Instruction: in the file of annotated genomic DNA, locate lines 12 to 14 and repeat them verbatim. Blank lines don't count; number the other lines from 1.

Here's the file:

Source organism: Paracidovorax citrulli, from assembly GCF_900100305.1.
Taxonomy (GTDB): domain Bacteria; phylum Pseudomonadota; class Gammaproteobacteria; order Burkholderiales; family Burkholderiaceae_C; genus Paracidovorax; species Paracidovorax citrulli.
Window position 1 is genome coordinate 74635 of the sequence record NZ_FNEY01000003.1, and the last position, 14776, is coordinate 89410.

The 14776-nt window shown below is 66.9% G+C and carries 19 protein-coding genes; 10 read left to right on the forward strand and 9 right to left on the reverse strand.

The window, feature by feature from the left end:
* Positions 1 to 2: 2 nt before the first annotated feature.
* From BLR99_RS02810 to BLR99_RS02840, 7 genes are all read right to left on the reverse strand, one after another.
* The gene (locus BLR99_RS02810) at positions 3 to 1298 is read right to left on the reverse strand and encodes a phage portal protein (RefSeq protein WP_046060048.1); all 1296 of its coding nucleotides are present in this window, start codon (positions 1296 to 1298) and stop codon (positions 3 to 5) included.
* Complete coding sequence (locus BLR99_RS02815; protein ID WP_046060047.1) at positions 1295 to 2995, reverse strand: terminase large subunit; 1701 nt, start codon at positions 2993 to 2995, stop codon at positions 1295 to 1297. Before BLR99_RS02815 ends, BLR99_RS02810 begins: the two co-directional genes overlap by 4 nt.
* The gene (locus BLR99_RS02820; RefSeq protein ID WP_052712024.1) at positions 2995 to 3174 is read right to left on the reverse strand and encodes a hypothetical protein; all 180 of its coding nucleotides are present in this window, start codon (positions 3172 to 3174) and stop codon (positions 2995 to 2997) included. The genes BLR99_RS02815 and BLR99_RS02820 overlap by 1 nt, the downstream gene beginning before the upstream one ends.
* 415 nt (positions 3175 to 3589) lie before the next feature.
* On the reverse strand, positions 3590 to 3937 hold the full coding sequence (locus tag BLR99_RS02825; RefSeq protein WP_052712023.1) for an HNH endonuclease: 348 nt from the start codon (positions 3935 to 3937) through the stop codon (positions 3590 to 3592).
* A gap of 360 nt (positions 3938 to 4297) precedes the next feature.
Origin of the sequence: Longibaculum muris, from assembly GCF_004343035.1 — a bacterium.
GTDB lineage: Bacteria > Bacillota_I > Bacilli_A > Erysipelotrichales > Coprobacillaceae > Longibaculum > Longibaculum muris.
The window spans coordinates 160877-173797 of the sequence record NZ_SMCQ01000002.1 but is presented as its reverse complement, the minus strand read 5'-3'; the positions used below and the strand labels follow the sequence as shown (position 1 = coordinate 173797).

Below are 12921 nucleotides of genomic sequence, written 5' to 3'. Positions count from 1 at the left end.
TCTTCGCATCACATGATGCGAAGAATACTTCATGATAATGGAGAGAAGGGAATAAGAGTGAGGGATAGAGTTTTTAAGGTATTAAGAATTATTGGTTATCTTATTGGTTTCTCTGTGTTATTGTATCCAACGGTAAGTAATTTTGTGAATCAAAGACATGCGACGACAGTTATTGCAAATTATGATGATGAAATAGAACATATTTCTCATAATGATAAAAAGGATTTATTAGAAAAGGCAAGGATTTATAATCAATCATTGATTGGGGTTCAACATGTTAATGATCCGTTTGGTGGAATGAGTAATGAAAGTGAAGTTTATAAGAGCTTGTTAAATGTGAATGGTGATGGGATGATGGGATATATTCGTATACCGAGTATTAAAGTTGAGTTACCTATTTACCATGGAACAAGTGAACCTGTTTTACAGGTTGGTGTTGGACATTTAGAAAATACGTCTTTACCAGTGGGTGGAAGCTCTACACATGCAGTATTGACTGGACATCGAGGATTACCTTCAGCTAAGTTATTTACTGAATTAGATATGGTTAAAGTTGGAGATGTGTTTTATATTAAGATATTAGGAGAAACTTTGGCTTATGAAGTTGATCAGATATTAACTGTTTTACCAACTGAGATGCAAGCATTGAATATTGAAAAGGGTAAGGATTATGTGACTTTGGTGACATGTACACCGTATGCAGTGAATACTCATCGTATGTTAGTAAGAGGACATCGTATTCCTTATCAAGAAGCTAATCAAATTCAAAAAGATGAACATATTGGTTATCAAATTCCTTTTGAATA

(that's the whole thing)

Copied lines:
* On the reverse strand, positions 3590 to 3937 hold the full coding sequence (locus tag BLR99_RS02825; RefSeq protein WP_052712023.1) for an HNH endonuclease: 348 nt from the start codon (positions 3935 to 3937) through the stop codon (positions 3590 to 3592).
* A gap of 360 nt (positions 3938 to 4297) precedes the next feature.
Origin of the sequence: Longibaculum muris, from assembly GCF_004343035.1 — a bacterium.